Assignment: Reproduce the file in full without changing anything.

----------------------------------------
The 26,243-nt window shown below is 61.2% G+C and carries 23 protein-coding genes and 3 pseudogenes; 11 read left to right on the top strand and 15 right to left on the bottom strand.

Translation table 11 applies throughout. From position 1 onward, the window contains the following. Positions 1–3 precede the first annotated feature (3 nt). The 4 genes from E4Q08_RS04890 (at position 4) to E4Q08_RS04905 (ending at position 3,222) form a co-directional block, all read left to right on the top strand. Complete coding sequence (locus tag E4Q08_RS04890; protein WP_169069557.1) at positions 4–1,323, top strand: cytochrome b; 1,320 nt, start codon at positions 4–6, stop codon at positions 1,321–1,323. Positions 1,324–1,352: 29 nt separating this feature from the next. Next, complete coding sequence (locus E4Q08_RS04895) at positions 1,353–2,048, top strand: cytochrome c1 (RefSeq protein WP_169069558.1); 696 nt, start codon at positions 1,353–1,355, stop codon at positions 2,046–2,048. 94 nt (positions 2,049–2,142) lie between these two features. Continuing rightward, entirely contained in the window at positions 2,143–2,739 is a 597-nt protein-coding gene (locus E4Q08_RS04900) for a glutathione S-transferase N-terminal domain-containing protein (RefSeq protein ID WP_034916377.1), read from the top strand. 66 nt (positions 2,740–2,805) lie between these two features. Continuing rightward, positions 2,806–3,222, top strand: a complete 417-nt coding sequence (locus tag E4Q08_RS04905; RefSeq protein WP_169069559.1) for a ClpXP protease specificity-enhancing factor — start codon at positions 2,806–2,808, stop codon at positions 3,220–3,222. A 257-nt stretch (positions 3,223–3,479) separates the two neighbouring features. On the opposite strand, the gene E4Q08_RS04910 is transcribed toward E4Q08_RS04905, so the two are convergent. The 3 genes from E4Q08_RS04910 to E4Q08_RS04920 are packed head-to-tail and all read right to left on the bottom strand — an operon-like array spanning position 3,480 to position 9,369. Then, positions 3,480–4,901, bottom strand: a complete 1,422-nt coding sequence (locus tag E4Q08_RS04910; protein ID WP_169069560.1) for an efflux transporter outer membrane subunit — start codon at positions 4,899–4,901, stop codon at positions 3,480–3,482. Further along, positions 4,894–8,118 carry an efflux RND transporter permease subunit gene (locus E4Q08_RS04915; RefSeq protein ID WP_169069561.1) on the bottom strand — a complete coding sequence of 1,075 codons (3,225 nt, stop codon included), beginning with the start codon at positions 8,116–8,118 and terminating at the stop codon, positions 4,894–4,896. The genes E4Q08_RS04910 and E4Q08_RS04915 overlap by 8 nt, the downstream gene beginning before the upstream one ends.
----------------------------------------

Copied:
The 26,243-nt window shown below is 61.2% G+C and carries 23 protein-coding genes and 3 pseudogenes; 11 read left to right on the top strand and 15 right to left on the bottom strand.

Translation table 11 applies throughout. From position 1 onward, the window contains the following. Positions 1–3 precede the first annotated feature (3 nt). The 4 genes from E4Q08_RS04890 (at position 4) to E4Q08_RS04905 (ending at position 3,222) form a co-directional block, all read left to right on the top strand. Complete coding sequence (locus tag E4Q08_RS04890; protein WP_169069557.1) at positions 4–1,323, top strand: cytochrome b; 1,320 nt, start codon at positions 4–6, stop codon at positions 1,321–1,323. Positions 1,324–1,352: 29 nt separating this feature from the next. Next, complete coding sequence (locus E4Q08_RS04895) at positions 1,353–2,048, top strand: cytochrome c1 (RefSeq protein WP_169069558.1); 696 nt, start codon at positions 1,353–1,355, stop codon at positions 2,046–2,048. 94 nt (positions 2,049–2,142) lie between these two features. Continuing rightward, entirely contained in the window at positions 2,143–2,739 is a 597-nt protein-coding gene (locus E4Q08_RS04900) for a glutathione S-transferase N-terminal domain-containing protein (RefSeq protein ID WP_034916377.1), read from the top strand. 66 nt (positions 2,740–2,805) lie between these two features. Continuing rightward, positions 2,806–3,222, top strand: a complete 417-nt coding sequence (locus tag E4Q08_RS04905; RefSeq protein WP_169069559.1) for a ClpXP protease specificity-enhancing factor — start codon at positions 2,806–2,808, stop codon at positions 3,220–3,222. A 257-nt stretch (positions 3,223–3,479) separates the two neighbouring features. On the opposite strand, the gene E4Q08_RS04910 is transcribed toward E4Q08_RS04905, so the two are convergent. The 3 genes from E4Q08_RS04910 to E4Q08_RS04920 are packed head-to-tail and all read right to left on the bottom strand — an operon-like array spanning position 3,480 to position 9,369. Then, positions 3,480–4,901, bottom strand: a complete 1,422-nt coding sequence (locus tag E4Q08_RS04910; protein ID WP_169069560.1) for an efflux transporter outer membrane subunit — start codon at positions 4,899–4,901, stop codon at positions 3,480–3,482. Further along, positions 4,894–8,118 carry an efflux RND transporter permease subunit gene (locus E4Q08_RS04915; RefSeq protein ID WP_169069561.1) on the bottom strand — a complete coding sequence of 1,075 codons (3,225 nt, stop codon included), beginning with the start codon at positions 8,116–8,118 and terminating at the stop codon, positions 4,894–4,896. The genes E4Q08_RS04910 and E4Q08_RS04915 overlap by 8 nt, the downstream gene beginning before the upstream one ends.